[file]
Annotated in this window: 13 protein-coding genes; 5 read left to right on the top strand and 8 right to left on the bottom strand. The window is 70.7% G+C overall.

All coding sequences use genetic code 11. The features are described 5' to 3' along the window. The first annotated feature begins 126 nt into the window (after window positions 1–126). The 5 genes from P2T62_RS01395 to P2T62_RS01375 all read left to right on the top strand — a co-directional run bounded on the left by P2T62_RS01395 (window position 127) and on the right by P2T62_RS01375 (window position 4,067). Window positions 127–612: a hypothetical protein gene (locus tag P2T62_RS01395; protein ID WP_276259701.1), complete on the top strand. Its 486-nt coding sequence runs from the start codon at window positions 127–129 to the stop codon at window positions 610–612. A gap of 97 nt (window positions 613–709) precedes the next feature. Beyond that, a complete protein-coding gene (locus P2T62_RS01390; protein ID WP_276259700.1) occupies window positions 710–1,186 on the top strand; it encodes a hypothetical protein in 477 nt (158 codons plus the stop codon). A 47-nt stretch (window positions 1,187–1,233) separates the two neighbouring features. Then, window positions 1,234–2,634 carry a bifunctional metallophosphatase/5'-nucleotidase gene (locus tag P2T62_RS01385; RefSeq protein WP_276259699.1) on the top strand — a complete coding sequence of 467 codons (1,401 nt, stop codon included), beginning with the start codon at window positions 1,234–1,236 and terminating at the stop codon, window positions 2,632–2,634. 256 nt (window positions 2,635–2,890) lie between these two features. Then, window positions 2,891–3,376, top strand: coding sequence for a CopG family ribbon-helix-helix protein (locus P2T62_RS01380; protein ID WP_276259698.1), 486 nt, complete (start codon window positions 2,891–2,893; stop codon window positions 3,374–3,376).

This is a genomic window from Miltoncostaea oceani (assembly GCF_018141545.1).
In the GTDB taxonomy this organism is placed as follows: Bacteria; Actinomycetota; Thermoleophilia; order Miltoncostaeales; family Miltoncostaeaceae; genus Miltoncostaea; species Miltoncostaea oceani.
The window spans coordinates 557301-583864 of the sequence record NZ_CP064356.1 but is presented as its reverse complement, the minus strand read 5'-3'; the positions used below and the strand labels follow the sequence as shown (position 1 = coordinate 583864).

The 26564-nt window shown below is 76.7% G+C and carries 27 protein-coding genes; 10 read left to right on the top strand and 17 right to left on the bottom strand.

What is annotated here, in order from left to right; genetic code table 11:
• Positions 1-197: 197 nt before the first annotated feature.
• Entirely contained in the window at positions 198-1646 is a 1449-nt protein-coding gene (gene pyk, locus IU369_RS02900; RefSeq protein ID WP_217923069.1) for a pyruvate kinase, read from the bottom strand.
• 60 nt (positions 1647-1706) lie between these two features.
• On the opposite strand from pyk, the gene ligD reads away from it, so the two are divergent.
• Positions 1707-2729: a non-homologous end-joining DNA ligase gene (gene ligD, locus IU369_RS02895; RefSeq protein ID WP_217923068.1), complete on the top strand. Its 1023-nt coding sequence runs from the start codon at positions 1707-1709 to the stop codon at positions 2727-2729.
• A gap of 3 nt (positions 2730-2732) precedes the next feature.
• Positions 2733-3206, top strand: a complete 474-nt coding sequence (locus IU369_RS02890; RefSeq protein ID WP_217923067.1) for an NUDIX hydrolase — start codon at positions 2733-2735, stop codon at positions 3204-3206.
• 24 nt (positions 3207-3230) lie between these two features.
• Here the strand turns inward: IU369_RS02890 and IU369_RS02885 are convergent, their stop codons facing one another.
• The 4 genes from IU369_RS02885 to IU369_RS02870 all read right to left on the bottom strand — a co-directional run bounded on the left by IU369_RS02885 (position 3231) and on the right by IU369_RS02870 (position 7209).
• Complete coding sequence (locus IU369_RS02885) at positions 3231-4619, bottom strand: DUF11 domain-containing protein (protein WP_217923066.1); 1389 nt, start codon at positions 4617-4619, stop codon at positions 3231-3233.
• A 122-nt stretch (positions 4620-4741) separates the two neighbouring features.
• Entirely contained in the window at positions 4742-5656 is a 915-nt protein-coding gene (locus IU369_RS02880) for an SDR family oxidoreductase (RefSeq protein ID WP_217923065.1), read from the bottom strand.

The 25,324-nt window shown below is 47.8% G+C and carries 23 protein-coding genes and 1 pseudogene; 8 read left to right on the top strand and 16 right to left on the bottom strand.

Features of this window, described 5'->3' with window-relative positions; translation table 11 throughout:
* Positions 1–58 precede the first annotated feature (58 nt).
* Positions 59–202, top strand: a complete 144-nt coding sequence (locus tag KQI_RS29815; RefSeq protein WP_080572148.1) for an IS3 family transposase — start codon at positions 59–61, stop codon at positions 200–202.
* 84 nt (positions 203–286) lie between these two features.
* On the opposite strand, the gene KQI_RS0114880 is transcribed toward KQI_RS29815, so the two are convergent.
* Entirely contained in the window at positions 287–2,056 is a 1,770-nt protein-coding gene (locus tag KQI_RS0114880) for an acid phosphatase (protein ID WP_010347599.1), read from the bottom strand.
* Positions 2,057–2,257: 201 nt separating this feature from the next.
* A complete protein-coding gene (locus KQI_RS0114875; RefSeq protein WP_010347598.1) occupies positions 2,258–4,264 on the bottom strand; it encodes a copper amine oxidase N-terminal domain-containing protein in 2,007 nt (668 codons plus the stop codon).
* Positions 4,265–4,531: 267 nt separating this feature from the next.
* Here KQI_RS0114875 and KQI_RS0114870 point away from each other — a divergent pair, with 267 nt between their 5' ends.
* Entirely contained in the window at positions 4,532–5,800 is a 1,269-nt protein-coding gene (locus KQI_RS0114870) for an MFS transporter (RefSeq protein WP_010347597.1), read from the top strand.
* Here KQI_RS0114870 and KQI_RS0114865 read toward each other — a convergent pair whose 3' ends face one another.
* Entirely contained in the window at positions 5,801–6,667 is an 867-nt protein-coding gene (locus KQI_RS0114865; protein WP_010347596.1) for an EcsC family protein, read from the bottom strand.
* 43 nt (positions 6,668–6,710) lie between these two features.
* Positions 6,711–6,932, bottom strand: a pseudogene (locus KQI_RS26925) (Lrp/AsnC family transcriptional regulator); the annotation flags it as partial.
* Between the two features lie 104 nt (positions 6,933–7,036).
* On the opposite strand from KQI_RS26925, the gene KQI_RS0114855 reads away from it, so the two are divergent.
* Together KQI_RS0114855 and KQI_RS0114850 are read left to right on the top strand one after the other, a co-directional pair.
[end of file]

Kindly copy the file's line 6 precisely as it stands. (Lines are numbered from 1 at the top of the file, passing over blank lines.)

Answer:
The 26564-nt window shown below is 76.7% G+C and carries 27 protein-coding genes; 10 read left to right on the top strand and 17 right to left on the bottom strand.